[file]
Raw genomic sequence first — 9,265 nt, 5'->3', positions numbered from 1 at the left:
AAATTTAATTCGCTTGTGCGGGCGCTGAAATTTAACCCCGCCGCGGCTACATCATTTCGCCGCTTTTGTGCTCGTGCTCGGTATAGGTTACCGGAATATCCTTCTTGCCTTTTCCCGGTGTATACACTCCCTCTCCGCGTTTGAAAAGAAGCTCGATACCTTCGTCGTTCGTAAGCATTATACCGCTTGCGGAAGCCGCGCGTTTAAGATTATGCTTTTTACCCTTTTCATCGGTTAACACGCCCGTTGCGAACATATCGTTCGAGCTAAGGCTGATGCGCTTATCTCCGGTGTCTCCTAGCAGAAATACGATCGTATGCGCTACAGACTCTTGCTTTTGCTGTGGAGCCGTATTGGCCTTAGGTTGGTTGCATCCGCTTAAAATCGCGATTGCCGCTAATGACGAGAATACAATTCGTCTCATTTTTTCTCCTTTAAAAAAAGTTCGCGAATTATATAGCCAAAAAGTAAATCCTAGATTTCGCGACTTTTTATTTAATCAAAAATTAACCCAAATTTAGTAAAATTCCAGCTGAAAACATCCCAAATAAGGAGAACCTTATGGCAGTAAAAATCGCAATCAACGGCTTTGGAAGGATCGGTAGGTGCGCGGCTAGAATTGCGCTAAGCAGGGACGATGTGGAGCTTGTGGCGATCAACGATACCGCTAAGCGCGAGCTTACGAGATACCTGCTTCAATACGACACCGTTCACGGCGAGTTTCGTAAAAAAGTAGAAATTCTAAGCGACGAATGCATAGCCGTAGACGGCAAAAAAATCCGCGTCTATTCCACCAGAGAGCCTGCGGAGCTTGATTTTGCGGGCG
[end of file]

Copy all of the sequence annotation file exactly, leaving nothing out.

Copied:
Raw genomic sequence first — 9,265 nt, 5'->3', positions numbered from 1 at the left:
AAATTTAATTCGCTTGTGCGGGCGCTGAAATTTAACCCCGCCGCGGCTACATCATTTCGCCGCTTTTGTGCTCGTGCTCGGTATAGGTTACCGGAATATCCTTCTTGCCTTTTCCCGGTGTATACACTCCCTCTCCGCGTTTGAAAAGAAGCTCGATACCTTCGTCGTTCGTAAGCATTATACCGCTTGCGGAAGCCGCGCGTTTAAGATTATGCTTTTTACCCTTTTCATCGGTTAACACGCCCGTTGCGAACATATCGTTCGAGCTAAGGCTGATGCGCTTATCTCCGGTGTCTCCTAGCAGAAATACGATCGTATGCGCTACAGACTCTTGCTTTTGCTGTGGAGCCGTATTGGCCTTAGGTTGGTTGCATCCGCTTAAAATCGCGATTGCCGCTAATGACGAGAATACAATTCGTCTCATTTTTTCTCCTTTAAAAAAAGTTCGCGAATTATATAGCCAAAAAGTAAATCCTAGATTTCGCGACTTTTTATTTAATCAAAAATTAACCCAAATTTAGTAAAATTCCAGCTGAAAACATCCCAAATAAGGAGAACCTTATGGCAGTAAAAATCGCAATCAACGGCTTTGGAAGGATCGGTAGGTGCGCGGCTAGAATTGCGCTAAGCAGGGACGATGTGGAGCTTGTGGCGATCAACGATACCGCTAAGCGCGAGCTTACGAGATACCTGCTTCAATACGACACCGTTCACGGCGAGTTTCGTAAAAAAGTAGAAATTCTAAGCGACGAATGCATAGCCGTAGACGGCAAAAAAATCCGCGTCTATTCCACCAGAGAGCCTGCGGAGCTTGATTTTGCGGGCG